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Life Sketching in Sanguine

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Life Sketching in Sanguine

By Alexander Ryzhkin

In this video lesson, we will talk about Life Sketching in Sanguine. There is another way of doing life drawing. If you already have good drawing skills, you can step away from "building" proportions and instead sketch freely without worrying about likeness in portrait.

Life Sketching in Sanguine

Your collection of anatomy knowledge and drawing skills will allow you to express yourself in gesture sketches. This way of sketching is also called "sign drawing." We look for fluid lines on the model that flow from one body part to another. It is like recognizing a "sign" or the character of a shape and depicting this sign on paper. It is like Japanese calligraphy. The model's figure itself suggests where lines flow, and you stylize the outlines and contours instead of striving for the exact likeness of shapes.

We are working here with a "symbol" and the volumes of a figure. We look for beauty in these lines rather than precision. When you do "sign" sketching, you can also apply more creative methods of drawing, like smudging red chalk with a damp piece of cloth. This creates an impressionistic look in an artwork. Here is one piece of advice, though: using creative methods is no substitute for learning good drawing skills! Such expressive drawing is good only when you have already learned how to draw figures from life constructively, when you already possess the necessary knowledge of anatomy and proportions. Otherwise, your artworks will look naïve and amateurish. After the first layer of impressionistic marks, we can continue with small details, fine-tuning the outlines and contours. This creates some mood and feelings in drawing.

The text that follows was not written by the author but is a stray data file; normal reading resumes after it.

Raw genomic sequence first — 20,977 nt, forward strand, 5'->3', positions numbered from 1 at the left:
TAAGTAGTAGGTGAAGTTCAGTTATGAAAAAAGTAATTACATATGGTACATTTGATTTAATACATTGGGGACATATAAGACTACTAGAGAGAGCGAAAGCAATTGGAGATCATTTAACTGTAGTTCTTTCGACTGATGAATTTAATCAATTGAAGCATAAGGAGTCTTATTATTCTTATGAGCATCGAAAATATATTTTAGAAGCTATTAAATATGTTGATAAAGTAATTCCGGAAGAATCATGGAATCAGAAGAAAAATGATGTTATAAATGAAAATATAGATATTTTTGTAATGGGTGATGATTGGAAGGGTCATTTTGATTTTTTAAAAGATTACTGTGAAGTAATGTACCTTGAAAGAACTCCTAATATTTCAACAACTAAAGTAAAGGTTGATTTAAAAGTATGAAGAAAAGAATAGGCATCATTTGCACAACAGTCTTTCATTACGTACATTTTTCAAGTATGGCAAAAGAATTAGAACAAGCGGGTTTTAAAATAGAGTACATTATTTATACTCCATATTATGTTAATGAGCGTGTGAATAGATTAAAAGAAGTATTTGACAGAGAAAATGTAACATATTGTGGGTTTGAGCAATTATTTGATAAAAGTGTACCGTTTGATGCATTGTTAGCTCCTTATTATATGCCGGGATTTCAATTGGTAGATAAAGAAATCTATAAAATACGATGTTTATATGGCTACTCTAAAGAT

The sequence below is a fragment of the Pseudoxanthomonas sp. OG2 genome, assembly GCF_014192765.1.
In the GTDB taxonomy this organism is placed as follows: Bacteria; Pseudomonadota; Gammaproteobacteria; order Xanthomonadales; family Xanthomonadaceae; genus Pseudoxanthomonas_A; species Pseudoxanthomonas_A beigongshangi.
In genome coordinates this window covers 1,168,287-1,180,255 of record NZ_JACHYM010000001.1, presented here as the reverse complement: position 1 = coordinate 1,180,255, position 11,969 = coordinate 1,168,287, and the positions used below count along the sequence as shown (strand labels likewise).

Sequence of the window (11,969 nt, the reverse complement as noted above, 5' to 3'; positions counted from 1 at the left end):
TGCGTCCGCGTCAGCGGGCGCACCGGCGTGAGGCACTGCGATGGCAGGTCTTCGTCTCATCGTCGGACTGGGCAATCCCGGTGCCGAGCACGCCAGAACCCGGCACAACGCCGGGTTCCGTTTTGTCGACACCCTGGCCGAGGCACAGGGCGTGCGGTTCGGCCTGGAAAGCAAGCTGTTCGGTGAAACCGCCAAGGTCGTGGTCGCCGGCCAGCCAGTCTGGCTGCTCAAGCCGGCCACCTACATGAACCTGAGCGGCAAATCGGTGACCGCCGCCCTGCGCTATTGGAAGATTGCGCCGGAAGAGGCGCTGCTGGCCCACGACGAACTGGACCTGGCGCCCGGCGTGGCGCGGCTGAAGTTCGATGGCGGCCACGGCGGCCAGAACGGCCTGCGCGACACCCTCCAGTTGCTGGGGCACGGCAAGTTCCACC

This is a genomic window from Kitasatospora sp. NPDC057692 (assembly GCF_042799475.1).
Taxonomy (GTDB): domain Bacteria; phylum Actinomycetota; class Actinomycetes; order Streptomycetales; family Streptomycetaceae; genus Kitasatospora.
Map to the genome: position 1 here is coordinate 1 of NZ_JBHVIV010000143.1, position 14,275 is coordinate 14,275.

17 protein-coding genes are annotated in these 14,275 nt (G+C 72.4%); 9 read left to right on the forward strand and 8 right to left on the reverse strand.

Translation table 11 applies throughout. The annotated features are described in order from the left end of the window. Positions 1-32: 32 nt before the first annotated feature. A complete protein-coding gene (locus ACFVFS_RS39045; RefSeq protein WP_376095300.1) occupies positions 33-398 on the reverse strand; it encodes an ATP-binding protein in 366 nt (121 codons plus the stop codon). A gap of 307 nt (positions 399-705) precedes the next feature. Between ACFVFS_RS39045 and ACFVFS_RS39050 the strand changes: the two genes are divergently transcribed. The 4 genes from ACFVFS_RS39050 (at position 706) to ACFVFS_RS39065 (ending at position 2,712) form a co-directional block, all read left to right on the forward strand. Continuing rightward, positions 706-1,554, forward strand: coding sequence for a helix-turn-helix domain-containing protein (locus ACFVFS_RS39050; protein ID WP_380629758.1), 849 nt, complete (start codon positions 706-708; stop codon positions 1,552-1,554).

I'm smudging red chalk with a damp cloth. This leaves strong marks on a paper. Although all lines are approximate and stylized, I am still drawing what I know about anatomy and proportions. Some proportions can be bent on purpose to emphasize a certain "sign" or create a special look. This is not absentminded drawing, but very much a "calculated freedom" of expression. We make here some creative representation of a human figure, but all anatomical knowledge and correct proportions are still in place. This drawing comes out not as an accidental result of random strokes here and there, but as a structured system of the necessary knowledge of a human anatomy, body proportions, and constructive drawing principles. The only difference here is that we can now bend the rules and exaggerate marks to create a more expressive symbol of a human form. Such sketching is the final step of your life drawing education, when you have enough experience and knowledge to step away from classical drawing methods if you want to push your creative style in some other direction. By no means would I advise you to start learning life drawing by doing such impressionistic sketches. That might throw you off the right path, and you would never get the right skills of constructive drawing...

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